I work in my studio full time and have for the past 15 years. 

I keep a very strict routine from the time I get up to the time I set foot in my studio about 4 hours later, but once I am through the studio door I do not keep a routine. A home routine is important to me so I get the things I need to function well in the world: exercise, meditation, a good breakfast, coffee, writing. But once I am in the studio, I try to pay attention to what I feel like doing that day, and balance  that with what actually needs to get done.  I work for myself so I can avoid routines! I have larger studio routines, like firing the kiln every 2 weeks,  but the day to day is variable.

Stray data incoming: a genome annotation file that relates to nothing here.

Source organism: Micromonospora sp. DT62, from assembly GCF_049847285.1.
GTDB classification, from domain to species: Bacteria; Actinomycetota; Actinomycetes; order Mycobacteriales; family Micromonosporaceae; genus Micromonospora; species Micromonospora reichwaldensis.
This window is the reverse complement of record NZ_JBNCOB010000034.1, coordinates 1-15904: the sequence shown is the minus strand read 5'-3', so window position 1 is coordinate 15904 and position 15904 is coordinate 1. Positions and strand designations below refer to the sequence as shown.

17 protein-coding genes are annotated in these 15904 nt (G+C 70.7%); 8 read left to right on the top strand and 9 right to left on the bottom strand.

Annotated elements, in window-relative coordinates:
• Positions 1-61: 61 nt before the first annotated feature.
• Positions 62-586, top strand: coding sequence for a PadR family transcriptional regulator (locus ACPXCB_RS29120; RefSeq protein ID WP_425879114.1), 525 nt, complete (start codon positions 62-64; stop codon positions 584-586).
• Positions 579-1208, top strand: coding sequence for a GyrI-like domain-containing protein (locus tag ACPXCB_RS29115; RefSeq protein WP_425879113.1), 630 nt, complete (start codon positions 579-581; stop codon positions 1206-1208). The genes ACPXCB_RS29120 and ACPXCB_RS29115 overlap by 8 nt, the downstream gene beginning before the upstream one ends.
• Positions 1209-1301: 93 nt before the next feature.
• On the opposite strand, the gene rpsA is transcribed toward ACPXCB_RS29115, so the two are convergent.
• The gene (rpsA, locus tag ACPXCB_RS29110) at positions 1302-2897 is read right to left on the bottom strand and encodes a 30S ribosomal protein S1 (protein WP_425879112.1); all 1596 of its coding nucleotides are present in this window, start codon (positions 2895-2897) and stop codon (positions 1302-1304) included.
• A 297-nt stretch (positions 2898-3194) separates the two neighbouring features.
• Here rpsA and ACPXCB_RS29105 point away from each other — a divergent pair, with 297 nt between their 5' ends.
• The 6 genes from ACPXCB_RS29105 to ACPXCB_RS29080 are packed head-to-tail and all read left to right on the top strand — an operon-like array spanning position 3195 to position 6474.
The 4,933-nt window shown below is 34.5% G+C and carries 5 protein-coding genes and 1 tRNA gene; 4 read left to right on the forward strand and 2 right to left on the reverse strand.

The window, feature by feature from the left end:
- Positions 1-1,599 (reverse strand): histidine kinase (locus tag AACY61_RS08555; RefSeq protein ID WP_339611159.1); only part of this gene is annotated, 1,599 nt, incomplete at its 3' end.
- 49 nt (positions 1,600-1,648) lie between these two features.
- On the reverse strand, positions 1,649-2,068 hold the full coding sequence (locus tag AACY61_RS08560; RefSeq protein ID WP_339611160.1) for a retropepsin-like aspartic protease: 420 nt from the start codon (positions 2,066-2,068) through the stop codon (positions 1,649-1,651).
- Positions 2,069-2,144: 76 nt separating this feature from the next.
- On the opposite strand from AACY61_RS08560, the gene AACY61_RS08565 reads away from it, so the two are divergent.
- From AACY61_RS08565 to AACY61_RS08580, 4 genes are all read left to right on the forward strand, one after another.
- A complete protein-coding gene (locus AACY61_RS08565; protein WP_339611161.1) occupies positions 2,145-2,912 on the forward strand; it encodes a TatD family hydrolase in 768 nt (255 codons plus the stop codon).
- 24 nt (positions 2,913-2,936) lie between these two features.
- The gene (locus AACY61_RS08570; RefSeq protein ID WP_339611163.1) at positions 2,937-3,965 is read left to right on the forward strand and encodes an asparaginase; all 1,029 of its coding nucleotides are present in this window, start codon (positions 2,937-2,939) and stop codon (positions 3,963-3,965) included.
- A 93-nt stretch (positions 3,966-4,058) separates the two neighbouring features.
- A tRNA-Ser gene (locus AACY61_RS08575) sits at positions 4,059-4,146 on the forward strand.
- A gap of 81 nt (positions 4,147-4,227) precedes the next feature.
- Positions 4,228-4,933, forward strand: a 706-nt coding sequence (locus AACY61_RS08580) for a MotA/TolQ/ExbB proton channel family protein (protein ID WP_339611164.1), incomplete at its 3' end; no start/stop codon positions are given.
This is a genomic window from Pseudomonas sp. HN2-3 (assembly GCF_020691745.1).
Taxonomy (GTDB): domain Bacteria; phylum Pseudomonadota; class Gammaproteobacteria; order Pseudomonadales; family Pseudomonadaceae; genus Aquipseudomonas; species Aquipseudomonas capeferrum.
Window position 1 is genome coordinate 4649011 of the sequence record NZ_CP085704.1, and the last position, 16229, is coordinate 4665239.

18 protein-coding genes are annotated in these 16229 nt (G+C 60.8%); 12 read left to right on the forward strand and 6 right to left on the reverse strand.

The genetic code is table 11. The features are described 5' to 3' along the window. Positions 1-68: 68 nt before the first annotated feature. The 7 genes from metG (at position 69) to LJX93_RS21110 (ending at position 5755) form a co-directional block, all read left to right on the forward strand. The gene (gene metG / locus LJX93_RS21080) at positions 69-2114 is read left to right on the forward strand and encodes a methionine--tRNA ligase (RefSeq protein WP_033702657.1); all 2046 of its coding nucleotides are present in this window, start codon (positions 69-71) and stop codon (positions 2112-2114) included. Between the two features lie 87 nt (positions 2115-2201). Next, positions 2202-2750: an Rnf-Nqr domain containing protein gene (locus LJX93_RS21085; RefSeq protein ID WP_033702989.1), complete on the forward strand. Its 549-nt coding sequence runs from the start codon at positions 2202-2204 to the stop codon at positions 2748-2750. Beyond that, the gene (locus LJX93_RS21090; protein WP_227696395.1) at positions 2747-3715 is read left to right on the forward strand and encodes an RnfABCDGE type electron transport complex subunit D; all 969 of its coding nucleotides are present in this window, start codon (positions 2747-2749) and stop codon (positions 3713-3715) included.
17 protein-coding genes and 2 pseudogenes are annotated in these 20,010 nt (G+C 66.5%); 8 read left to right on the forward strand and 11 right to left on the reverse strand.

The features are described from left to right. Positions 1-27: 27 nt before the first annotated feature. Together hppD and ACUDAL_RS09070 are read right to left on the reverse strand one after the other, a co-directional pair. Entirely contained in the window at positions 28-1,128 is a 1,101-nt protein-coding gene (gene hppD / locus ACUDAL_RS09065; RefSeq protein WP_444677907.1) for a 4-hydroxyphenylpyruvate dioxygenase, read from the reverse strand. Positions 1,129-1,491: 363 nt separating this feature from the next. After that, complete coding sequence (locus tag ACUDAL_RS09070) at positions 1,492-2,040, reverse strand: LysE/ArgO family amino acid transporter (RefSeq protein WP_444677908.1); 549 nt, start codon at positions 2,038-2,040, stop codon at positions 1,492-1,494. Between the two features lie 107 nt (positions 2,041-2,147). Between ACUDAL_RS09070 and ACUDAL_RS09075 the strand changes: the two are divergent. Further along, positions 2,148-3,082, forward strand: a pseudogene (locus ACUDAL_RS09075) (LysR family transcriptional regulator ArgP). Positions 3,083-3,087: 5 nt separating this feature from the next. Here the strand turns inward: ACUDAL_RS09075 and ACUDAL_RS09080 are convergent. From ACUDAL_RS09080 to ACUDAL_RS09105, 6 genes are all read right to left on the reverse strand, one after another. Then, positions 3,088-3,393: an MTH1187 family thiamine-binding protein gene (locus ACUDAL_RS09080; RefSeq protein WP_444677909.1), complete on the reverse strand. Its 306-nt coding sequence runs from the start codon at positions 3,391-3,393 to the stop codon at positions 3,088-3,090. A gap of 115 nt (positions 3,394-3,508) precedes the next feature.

Where do you find inspiration for your work?

Anywhere I can. I generally don't go looking for it, because when you "need" inspiration is when you really need to stop, relax, and open your mind and heart. For me, inspiration is so random and comes from so many places. I was recently inspired to make a certain vase shape that I got from looking at another vase that was being obscured by a shadow, and from my vantage point looked like a great shape. In reality, it was a very plain vase and not a special shape at all, it was just the way the light was hitting it. I have to be careful to make note of these things because I forget way more inspirational ideas than I remember!

 

What’s some good advice you got that you would like to share with other artists?